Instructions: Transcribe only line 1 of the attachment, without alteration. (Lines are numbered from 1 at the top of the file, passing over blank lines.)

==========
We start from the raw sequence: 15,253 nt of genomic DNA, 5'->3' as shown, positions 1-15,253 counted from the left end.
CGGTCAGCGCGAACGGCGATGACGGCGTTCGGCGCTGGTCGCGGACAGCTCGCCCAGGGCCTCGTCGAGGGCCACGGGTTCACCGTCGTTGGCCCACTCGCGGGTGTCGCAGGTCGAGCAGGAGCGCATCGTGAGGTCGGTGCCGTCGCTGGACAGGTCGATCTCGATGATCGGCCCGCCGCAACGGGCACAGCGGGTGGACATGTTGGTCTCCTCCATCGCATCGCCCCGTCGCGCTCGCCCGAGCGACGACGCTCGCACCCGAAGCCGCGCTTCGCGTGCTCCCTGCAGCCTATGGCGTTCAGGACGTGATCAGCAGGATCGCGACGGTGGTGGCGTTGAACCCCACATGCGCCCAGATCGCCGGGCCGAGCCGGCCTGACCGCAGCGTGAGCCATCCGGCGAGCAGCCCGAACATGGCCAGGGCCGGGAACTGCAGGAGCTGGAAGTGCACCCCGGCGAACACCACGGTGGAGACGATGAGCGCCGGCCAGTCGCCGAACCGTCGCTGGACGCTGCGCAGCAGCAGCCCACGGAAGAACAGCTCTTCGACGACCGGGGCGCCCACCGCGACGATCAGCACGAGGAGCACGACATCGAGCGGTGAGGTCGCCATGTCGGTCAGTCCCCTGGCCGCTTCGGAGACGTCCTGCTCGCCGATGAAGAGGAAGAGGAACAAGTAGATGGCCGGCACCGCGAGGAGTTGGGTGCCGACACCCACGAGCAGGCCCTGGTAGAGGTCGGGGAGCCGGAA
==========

We start from the raw sequence: 15,253 nt of genomic DNA, 5'->3' as shown, positions 1-15,253 counted from the left end.